Posted by: Nancy | May 5, 2013

Fragile

bleeding heart

I’ve been struggling to understand how to reconcile two alternate human traits — how we can be so fragile and yet so resilient.

It is so little to be missed. Just a breath, really, and then the delicate, insubstantial wisp of life is gone. Utterly gone.

It may be that we are always in the presence of death. It may be that some see and feel it more closely than others; sometimes we may not notice it all until it is within our immediate circle. We forget about it until we cannot ignore it.

I have mourned the loss of many friends recently. I have been surprised and saddened; I have cried for the gaping loss and emptiness. I have cried for my own loss and for the loss of others who loved the dead and now go on alone.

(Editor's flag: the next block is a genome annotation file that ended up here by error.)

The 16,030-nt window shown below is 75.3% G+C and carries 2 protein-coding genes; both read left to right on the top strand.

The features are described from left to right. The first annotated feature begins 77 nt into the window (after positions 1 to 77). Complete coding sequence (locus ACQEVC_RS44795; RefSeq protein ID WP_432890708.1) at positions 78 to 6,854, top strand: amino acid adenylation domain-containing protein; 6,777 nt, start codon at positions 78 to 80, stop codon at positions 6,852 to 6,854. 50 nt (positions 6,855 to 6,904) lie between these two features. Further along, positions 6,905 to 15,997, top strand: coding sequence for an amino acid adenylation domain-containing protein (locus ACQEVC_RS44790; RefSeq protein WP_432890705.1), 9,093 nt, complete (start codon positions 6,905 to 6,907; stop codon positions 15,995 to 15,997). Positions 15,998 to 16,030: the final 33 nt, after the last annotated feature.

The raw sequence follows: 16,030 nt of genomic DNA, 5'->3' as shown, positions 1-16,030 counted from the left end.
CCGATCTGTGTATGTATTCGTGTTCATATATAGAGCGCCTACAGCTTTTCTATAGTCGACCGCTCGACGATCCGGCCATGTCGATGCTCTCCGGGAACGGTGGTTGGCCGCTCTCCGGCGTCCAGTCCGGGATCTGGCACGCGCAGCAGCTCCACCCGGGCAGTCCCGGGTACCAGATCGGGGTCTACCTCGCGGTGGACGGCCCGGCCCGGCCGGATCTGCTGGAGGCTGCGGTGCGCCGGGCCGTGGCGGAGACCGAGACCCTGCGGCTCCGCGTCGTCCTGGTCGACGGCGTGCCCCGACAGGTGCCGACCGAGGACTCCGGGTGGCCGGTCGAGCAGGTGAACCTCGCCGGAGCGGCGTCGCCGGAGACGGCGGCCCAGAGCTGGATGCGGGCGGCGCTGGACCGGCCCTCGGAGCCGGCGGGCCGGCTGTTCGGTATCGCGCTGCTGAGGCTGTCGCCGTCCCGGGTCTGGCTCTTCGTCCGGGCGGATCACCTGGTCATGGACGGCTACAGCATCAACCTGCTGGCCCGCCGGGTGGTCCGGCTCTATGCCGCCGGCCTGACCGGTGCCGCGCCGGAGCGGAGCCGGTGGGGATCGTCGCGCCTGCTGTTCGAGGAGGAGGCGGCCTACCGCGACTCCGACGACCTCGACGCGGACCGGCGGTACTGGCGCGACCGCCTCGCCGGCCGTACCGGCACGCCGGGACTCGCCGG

And yet… elsewhere, expecting to see death, I am surprised by the display of enormous willpower and unknown strength. The tenacity of living.

In the midst of frailty, in the feeling of being breakable and insubstantial, there can appear a vast power of living.

How strong we are.

How fragile we are.

This week, in my garden, I found my early spring bleeding heart plant bowed with snow. It had been a freakish snowstorm, and now it looked so sad I turned away, not wanting to dwell with the image. The next morning, the snow had dropped away and the pale crimson blossom stood out brightly, still full and healthy.

Today it was bobbing and bouncing  in the breeze , and I imagined it stretching gently, equally happy to greet the rain as the sun.

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